Into pop’s dark prism

Amber DeLaRosa’s solo music takes a complex, moody turn

Alas, poor disco.

Alas, poor disco.

Photo courtesy of amber delarosa

Learn more about Amber DeLaRosa at

When 6-year-old Amber DeLaRosa belted out Bette Midler’s “The Rose” at a karaoke party, her mother knew she was destined for something special.

“I just had this feeling that she was more than I’d ever imagined,” Tammy Borja said. “Amber was humming before she could talk.”

As DeLaRosa grew, so did her artistry.

After a lifetime of creating music and four years spent in the indie band Flourish, DeLaRosa, now 25, made her solo debut to nearly 9,000 people when she opened for Hobo Johnson & The Lovemakers at Concerts in the Park in early June.

Shortly after, she released her first single, “Get to Me,” and the moody, dark pop song has since racked up more than 14,000 views on YouTube, 42,000 views on Facebook and more than 40,000 Spotify streams. It has all led to even wider exposure: DeLaRosa will perform at ALT 94.7’s City of Trees festival on Sept. 21.

The inspiration for “Get to Me” arrived during an aimless time in the singer’s life. “I was at this huge fork in the road in my life,” she said. “I’d had writer’s block … and was struggling with really deep fears.”

In her search for direction, DeLaRosa attended a women’s circle that focused on sexuality and intimacy. During the session, the group posed a question that resonated with her: How often does your partner touch you, caress you and give you affection without it leading to sex?

“I was feeling really starved for connection and actual intimacy,” she said. “I went to my piano, and I just sort of like sobbed out this verse: ’How close can you get to me without putting your hands on my body?’”

The skeleton of “Get to Me,” and fragments of a coming album, lived solely on DeLaRosa’s piano for months. The music only came to fruition when she reached out to her now producer and boyfriend, Michael Franzino, who helped develop the song further.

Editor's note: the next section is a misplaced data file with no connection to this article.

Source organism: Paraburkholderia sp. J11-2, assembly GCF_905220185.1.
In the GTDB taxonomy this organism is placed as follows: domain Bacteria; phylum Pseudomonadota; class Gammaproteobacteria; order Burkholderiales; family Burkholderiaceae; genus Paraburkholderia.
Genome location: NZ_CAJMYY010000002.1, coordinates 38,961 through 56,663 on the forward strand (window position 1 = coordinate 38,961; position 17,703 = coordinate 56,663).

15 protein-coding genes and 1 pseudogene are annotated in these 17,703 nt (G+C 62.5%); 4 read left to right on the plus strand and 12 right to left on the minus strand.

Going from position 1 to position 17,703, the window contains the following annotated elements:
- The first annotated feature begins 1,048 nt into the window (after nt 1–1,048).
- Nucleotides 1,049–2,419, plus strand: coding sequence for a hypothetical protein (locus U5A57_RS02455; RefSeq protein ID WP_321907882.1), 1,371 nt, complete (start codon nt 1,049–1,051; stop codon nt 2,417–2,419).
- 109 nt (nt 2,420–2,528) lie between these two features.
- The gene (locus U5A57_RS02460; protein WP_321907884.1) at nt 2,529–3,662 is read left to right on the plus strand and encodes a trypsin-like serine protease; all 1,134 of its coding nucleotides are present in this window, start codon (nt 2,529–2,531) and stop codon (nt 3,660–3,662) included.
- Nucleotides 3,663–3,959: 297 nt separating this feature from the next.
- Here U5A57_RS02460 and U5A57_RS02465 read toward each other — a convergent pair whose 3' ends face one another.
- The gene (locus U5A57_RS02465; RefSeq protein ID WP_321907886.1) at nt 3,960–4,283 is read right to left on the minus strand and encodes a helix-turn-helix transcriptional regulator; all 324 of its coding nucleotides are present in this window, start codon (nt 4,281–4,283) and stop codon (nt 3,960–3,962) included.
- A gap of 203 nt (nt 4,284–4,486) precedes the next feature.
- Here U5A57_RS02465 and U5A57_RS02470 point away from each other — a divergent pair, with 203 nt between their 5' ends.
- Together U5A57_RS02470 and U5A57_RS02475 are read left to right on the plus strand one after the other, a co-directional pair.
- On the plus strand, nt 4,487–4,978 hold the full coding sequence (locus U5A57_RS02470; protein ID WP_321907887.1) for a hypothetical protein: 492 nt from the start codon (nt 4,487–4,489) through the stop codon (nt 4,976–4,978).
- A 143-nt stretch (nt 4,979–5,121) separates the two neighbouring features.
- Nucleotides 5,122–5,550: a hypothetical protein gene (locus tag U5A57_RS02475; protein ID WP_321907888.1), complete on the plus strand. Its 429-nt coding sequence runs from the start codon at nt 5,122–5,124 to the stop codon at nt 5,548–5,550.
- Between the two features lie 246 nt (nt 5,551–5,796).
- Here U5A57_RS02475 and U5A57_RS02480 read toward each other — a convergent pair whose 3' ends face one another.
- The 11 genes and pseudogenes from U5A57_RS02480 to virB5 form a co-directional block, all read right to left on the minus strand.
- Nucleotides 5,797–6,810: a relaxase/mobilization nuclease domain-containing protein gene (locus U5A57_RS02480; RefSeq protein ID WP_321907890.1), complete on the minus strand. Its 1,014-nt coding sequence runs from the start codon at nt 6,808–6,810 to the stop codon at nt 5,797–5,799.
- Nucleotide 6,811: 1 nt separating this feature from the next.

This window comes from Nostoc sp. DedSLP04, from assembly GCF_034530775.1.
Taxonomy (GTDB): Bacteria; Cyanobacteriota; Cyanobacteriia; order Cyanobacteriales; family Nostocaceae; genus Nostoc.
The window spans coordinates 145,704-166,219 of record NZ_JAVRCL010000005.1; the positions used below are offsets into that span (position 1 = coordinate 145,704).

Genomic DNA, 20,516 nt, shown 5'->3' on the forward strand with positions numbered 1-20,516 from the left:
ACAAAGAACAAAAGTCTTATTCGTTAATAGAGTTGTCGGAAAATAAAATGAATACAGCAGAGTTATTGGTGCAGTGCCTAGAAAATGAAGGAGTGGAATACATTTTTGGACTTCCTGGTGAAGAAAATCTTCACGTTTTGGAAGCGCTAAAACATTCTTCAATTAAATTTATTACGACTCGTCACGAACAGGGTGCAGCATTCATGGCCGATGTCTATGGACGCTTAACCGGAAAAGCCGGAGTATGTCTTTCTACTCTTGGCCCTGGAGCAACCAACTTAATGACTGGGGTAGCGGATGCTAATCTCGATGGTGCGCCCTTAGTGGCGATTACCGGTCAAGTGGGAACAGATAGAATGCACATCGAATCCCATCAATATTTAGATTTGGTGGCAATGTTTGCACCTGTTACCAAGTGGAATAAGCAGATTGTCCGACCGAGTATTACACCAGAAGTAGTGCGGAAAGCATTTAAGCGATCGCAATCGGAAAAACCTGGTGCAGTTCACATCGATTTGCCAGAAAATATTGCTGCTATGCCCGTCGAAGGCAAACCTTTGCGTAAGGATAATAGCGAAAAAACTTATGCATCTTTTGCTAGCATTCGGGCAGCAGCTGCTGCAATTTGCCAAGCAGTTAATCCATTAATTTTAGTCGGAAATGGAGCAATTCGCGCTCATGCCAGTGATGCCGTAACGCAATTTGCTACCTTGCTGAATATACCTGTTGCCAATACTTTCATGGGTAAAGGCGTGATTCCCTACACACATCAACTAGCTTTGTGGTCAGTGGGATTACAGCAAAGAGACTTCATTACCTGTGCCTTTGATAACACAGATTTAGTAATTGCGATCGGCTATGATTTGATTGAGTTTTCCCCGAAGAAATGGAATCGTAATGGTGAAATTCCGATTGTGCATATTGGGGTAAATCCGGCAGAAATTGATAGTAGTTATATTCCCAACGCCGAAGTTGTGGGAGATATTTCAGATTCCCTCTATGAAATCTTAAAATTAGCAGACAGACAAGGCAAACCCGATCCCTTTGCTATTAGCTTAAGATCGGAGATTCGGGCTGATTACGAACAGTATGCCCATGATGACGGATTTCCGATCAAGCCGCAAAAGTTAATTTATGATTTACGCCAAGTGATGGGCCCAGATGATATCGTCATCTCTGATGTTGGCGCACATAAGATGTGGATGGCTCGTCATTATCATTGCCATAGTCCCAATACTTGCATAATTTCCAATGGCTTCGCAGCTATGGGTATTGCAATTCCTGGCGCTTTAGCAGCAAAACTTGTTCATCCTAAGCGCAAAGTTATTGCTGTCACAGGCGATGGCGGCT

After the final rounds of production, recording and mastering with producers Paul Parks and Dryw Owens, the single found its final place in the dark pop genre.

Branching away from Flourish’s angsty, acoustic sounds, DeLaRosa says her dive into pop music is uncharted territory for her.

“I started looking at pop as a challenge, whereas maybe in my past, I would have discredited pop music as not being artistic enough,” she said.

Although it’s a new creative direction, she describes it as a bold but necessary step.

“This whole thing has been such a leap of faith for me,” she said. “I’ve been painfully debating for years over my piano, and it’s sort of like I have to just throw myself to the wolves to find out.”

But Borja, who has watched her daughter’s journey, says she has faith in DeLaRosa.

“I am so excited for the horizons that have opened up for her,” Borja said.

No matter what genre, DeLaRosa says her drive has always come from the same place, and always will. Now, she’s putting everything she has into it.

“It’s embarrassing to tell people what your dreams are. And it should be, because your dreams should be scary enough, or lofty enough,” she said. “I want to share my music with everybody. That feels like my dying need.”